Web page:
Temporary healing abutments stand up to the test

2016 08 18 14 05 36 950 Implant 400

Implant healing abutments (IHAs) appear to be safe to use immediately after implant placement, according to the findings of a new study. These temporary abutments may be able to promote healthy soft-tissue healing, thereby reducing the risk of peri-implantitis.

Despite their increasing popularity in dental implant clinics, healing abutments have not been readily studied by the scientific community. Therefore, U.S. researchers decided to evaluate the surfaces of 10 implant healing abutments before and after placement to better understand how they work in the oral cavity. Their findings were published in Clinical Implant Dentistry and Related Research (December 6, 2017).

"[Implant healing abutments] are critical components of the dental implant system guiding soft-tissue healing and providing a platform for the topographic configuration of the peri-implant mucosa," wrote the authors, led by Sutton Wheelis, a biomedical engineering graduate student at the University of Texas at Dallas. "Although its clinical relevance has been recognized, there is little focus on how the components respond to clinical placement or how anodization of these components affects their stability in the oral environment."

No wide-scale wear after placement

Despite excellent biocompatibility, titanium and titanium alloy implants fail between 5% and 10% of the time, most often because of bacterial infiltration. To prevent this, the dental community has recently expanded its focus on tools that can promote healthy integration with the soft tissues surrounding dental implants, including implant healing abutments. The researchers, therefore, investigated how the surfaces of these abutments change after implantation.

"Characterizing of IHA surfaces will help elucidate the effects that the postplacement environment has on these components," the authors wrote. "In addition, the results will help support speculations that maintaining the integrity of the IHA surface may be a contributing component in soft-tissue health."

The researchers evaluated 10 titanium Straumann implant healing abutments with different spectroscopic and microscopic techniques before and after they were implanted in patients at a dental implant clinic in Dallas. They also studied five controls that were not used in patients as a reference.

Implant healing abutments included in the study
Model, surface treatment Dimensions (mm) Sample size
Regular connection, machined, anodized 4.0 x 6.5 5 for placement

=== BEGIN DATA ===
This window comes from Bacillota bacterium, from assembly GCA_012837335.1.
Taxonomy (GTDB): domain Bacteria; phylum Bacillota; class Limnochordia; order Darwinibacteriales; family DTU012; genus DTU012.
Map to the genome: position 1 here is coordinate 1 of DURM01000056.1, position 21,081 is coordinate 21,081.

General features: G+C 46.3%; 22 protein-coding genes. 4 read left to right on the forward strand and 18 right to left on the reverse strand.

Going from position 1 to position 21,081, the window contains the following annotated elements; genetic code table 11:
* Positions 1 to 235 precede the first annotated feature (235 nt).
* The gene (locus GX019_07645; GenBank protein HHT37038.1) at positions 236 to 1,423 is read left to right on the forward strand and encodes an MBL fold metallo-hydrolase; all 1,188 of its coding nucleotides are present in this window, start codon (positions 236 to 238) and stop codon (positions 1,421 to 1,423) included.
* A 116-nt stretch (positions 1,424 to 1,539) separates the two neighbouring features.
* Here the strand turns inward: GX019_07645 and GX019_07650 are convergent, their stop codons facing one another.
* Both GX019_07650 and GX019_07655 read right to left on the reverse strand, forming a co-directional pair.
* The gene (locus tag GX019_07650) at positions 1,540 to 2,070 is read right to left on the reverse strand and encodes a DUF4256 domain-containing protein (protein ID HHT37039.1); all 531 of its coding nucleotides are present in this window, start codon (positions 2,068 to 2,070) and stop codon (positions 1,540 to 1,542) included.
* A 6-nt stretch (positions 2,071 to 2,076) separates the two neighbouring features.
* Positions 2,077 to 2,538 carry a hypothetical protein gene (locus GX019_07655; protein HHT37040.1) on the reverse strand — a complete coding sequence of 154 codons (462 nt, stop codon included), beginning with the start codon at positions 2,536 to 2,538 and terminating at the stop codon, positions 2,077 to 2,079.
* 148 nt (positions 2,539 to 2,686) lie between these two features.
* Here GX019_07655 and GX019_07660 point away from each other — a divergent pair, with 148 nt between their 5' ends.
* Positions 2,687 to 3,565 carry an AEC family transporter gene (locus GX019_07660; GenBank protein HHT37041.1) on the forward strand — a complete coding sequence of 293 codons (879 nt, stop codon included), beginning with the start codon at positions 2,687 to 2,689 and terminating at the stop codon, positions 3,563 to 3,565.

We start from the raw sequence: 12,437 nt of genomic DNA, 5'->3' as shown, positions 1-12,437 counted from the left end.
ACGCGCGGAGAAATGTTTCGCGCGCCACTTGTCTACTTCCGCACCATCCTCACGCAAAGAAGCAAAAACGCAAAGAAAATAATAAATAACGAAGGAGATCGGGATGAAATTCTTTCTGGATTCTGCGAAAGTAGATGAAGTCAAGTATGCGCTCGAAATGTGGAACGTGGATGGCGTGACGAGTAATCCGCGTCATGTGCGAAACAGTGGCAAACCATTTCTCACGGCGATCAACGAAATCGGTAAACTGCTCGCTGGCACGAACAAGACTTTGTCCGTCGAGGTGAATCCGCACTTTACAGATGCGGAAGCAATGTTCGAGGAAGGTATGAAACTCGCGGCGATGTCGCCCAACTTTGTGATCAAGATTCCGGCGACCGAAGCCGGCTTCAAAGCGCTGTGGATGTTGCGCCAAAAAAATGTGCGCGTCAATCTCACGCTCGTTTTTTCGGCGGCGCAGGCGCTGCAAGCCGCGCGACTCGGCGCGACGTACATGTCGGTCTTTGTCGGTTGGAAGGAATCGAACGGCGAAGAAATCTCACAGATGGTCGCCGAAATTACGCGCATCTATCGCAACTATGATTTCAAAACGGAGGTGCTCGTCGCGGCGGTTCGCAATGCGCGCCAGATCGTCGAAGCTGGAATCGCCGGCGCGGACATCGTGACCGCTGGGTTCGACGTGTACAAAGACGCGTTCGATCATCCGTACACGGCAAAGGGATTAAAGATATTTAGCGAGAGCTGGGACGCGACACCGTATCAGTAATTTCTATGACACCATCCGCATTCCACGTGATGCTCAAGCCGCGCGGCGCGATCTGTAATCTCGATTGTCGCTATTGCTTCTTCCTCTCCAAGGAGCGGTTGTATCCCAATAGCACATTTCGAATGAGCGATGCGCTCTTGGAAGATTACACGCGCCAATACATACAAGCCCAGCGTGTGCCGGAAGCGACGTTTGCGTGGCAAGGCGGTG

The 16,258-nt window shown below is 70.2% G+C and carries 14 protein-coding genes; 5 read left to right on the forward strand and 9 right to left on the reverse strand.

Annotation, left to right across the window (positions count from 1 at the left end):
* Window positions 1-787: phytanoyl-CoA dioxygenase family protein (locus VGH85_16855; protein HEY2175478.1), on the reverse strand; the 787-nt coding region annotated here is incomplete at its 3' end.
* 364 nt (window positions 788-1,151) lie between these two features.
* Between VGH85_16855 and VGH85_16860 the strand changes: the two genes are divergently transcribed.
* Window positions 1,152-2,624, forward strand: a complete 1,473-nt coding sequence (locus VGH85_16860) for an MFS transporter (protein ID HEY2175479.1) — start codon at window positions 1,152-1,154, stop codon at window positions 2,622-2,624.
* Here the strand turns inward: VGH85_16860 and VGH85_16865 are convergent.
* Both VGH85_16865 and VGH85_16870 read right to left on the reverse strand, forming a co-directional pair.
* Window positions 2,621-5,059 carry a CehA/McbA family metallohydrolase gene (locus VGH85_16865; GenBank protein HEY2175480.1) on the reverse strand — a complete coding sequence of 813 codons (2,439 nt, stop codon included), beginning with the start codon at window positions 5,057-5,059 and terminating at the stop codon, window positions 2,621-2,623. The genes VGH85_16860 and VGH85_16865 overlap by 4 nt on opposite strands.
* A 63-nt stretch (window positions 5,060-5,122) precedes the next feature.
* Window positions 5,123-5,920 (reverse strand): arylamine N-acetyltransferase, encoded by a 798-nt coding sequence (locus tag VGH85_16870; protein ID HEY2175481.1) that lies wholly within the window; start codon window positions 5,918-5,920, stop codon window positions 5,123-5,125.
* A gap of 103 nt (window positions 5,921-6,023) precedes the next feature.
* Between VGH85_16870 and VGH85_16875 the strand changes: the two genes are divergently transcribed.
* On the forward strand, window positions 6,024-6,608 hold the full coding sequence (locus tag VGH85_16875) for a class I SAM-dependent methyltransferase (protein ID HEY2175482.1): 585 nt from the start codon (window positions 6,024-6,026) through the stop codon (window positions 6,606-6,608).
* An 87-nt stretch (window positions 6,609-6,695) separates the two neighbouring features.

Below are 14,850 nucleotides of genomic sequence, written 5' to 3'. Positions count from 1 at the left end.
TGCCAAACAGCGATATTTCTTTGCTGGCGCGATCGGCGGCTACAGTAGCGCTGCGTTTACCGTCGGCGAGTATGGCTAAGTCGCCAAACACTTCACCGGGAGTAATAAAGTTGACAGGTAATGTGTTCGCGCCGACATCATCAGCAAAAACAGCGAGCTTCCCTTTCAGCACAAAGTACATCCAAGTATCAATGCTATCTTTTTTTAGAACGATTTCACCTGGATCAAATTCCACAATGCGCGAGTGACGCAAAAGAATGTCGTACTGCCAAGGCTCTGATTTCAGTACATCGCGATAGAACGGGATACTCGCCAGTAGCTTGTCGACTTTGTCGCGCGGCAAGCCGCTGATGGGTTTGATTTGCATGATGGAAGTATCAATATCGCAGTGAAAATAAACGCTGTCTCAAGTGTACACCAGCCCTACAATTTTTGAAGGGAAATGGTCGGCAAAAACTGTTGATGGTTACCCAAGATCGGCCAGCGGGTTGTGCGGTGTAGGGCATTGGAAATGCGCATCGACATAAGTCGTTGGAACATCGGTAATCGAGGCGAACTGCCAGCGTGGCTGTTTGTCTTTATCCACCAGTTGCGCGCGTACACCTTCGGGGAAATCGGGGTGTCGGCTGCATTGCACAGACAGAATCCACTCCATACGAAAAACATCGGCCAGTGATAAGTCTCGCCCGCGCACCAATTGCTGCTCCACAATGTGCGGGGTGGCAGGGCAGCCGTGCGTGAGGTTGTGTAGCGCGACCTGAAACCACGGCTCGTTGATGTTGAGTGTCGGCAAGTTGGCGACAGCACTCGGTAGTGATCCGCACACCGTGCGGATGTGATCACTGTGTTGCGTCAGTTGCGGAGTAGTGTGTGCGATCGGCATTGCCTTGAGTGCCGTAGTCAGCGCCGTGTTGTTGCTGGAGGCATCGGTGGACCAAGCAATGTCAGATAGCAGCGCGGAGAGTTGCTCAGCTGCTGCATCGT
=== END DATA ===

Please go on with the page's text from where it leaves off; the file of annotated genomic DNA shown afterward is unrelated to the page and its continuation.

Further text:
2 for controls
Regular connection, machined, anodized 4.0 x 5.0 5 for placement
2 for controls
Regular neck, machined 4.5 1 for control

The implanted healing abutments showed little change in surface oxidation or crystalline structure. The researchers also found no evidence of wide-scale wear or corrosion on the implants, suggesting that they are suitable for use in the oral cavity.

Local areas of wear on the implants were likely attributable to contacting interfaces, bolus, and regular dental care, according to the authors. However, white residue on the abutments was likely bacterial in nature.

"Because a portion of IHAs are exposed to the oral environment during placement, the source of this residue could be bacterial plaque, bolus, soft tissue, or a variety of protein-based compounds present in saliva that have adhered to the surface," they wrote.

The white residue formed on the implant surfaces even after cleaning and sterilization, the authors noted. Because of this, it may be worth reconsidering the practice of reusing healing abutments and also further investigating the role that this organic material plays in peri-implantitis, they wrote.

Corrosion resistant in oral environment

In addition, the researchers found that the implanted healing abutments had a significantly lower resistance of the oxide layer to corrosion. However, the implanted anodized abutments appeared significantly more resistant to corrosion than nonanodized sample.

"It is reasonable to suggest that although there was a destructive process that occurred on the surface of IHAs that resulted in a thinner oxide layer on removals, the surface is still more corrosion-resistant than a nonanodized component," wrote the authors, adding that their findings still indicate that these abutments are corrosion-resistant in oral environment conditions.

It is important to note that this study only included 10 intervention implant healing abutments that were all from the same brand. Thus, there is need for additional studies to further evaluate the mechanisms of soft-tissue healing with these abutments and the best practices for their clinical use.

"IHAs were found through microscopic, spectroscopic, and electrochemical analysis to be capable to survive the challenges of the intraoral environment during the immediate postsurgical healing period of three to four months, while maintaining the integrity of the composition of their surface," the authors concluded. "These initial findings suggest that additional attention should be given to surface treatments performed on components like IHA, and the potential impact of reusing IHA should be investigated."

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